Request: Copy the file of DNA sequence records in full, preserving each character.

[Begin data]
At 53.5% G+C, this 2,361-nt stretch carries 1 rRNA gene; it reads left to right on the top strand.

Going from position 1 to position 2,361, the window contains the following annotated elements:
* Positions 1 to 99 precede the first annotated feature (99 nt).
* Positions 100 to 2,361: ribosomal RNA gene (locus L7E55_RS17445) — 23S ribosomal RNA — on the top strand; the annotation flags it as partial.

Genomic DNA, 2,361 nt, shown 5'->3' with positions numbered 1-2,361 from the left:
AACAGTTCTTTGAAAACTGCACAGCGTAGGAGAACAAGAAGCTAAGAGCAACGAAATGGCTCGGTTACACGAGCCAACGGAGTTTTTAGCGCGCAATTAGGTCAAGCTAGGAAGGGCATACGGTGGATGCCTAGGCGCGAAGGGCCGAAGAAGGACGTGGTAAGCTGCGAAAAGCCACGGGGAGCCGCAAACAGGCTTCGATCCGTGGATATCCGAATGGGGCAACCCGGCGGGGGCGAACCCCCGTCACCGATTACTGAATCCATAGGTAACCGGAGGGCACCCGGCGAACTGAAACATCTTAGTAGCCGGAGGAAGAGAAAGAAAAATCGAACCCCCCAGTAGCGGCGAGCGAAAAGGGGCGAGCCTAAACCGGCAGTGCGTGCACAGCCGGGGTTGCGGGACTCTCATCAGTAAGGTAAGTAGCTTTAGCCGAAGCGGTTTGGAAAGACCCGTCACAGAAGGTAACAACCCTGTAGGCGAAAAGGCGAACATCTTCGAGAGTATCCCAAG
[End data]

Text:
At 53.5% G+C, this 2,361-nt stretch carries 1 rRNA gene; it reads left to right on the top strand.

Going from position 1 to position 2,361, the window contains the following annotated elements:
* Positions 1 to 99 precede the first annotated feature (99 nt).
* Positions 100 to 2,361: ribosomal RNA gene (locus L7E55_RS17445) — 23S ribosomal RNA — on the top strand; the annotation flags it as partial.

Genomic DNA, 2,361 nt, shown 5'->3' with positions numbered 1-2,361 from the left:
AACAGTTCTTTGAAAACTGCACAGCGTAGGAGAACAAGAAGCTAAGAGCAACGAAATGGCTCGGTTACACGAGCCAACGGAGTTTTTAGCGCGCAATTAGGTCAAGCTAGGAAGGGCATACGGTGGATGCCTAGGCGCGAAGGGCCGAAGAAGGACGTGGTAAGCTGCGAAAAGCCACGGGGAGCCGCAAACAGGCTTCGATCCGTGGATATCCGAATGGGGCAACCCGGCGGGGGCGAACCCCCGTCACCGATTACTGAATCCATAGGTAACCGGAGGGCACCCGGCGAACTGAAACATCTTAGTAGCCGGAGGAAGAGAAAGAAAAATCGAACCCCCCAGTAGCGGCGAGCGAAAAGGGGCGAGCCTAAACCGGCAGTGCGTGCACAGCCGGGGTTGCGGGACTCTCATCAGTAAGGTAAGTAGCTTTAGCCGAAGCGGTTTGGAAAGACCCGTCACAGAAGGTAACAACCCTGTAGGCGAAAAGGCGAACATCTTCGAGAGTATCCCAAG